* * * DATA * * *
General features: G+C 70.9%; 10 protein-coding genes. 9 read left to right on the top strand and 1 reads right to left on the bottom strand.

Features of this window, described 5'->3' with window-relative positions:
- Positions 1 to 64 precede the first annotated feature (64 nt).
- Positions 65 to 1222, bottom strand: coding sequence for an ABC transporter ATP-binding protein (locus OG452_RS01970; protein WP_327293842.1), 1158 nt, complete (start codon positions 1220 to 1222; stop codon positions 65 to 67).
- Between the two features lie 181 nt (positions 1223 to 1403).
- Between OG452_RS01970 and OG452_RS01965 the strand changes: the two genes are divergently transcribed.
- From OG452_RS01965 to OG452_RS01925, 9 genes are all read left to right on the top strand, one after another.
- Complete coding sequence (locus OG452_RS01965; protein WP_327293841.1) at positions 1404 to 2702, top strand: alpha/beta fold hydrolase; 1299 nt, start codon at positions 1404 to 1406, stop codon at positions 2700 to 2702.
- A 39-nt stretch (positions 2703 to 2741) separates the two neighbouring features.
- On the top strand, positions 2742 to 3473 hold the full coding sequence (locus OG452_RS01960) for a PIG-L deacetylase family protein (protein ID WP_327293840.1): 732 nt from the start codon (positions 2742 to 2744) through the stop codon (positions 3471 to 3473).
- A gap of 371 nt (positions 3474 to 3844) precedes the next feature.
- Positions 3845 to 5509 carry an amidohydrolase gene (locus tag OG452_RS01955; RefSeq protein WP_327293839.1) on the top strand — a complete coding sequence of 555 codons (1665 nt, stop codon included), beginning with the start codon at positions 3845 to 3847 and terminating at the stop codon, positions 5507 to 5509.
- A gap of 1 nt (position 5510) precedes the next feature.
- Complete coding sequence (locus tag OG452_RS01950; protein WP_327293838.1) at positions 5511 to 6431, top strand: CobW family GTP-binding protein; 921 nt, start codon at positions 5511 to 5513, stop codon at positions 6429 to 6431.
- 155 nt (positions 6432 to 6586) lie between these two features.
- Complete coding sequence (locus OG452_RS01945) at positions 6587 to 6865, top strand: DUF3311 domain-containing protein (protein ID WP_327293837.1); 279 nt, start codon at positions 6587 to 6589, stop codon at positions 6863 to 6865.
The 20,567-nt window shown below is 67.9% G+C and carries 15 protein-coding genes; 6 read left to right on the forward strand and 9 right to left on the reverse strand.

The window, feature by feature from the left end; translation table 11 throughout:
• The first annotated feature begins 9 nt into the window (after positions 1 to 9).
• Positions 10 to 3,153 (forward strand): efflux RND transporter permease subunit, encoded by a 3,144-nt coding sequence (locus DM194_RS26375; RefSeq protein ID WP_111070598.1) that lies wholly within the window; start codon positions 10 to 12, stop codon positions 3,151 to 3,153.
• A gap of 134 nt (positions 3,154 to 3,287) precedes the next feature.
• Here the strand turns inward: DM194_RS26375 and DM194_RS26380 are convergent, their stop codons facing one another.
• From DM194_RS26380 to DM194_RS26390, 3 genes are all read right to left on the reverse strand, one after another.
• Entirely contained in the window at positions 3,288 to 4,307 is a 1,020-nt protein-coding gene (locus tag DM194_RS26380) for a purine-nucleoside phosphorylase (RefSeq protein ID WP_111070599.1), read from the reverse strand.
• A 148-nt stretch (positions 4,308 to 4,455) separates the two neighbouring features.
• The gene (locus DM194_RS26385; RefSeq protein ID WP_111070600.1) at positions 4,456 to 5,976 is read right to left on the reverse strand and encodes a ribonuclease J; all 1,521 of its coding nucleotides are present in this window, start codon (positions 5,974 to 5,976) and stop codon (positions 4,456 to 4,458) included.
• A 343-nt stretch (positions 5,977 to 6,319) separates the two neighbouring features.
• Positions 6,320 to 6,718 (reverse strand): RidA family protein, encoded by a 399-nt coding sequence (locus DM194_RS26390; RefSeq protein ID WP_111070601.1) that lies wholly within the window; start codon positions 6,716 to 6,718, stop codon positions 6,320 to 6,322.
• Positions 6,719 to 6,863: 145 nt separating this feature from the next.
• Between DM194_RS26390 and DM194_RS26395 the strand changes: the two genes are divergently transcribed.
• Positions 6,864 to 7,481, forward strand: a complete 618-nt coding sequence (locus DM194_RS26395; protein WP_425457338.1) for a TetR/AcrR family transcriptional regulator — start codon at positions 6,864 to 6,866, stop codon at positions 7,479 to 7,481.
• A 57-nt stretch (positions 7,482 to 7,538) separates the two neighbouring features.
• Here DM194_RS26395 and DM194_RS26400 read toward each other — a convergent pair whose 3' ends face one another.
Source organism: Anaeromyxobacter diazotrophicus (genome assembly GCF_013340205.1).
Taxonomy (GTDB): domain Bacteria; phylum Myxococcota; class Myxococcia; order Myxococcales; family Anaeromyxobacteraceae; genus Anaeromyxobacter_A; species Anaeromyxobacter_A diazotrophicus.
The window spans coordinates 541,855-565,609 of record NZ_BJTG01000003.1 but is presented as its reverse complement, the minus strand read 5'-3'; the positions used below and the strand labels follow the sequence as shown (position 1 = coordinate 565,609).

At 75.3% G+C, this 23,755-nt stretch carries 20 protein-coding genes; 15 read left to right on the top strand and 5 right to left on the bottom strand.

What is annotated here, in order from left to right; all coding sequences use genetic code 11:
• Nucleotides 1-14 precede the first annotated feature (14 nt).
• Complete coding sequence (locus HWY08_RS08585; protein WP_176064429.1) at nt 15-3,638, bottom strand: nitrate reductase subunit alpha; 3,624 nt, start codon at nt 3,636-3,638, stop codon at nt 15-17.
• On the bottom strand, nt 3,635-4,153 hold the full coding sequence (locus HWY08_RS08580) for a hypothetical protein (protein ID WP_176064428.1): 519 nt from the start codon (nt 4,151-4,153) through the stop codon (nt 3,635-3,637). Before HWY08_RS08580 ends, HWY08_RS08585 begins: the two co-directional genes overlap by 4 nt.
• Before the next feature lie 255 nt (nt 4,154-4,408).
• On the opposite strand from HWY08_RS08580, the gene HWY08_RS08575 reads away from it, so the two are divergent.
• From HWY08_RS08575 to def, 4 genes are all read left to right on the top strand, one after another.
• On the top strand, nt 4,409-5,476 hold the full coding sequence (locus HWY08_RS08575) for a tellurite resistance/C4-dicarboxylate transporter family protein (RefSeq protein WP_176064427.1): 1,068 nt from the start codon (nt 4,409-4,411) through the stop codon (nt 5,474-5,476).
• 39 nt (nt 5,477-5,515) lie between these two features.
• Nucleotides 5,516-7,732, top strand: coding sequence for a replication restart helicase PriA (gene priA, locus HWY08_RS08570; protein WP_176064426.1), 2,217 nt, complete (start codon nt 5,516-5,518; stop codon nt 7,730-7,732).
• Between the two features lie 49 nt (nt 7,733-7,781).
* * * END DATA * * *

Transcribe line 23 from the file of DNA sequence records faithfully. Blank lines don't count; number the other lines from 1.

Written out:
• From DM194_RS26380 to DM194_RS26390, 3 genes are all read right to left on the reverse strand, one after another.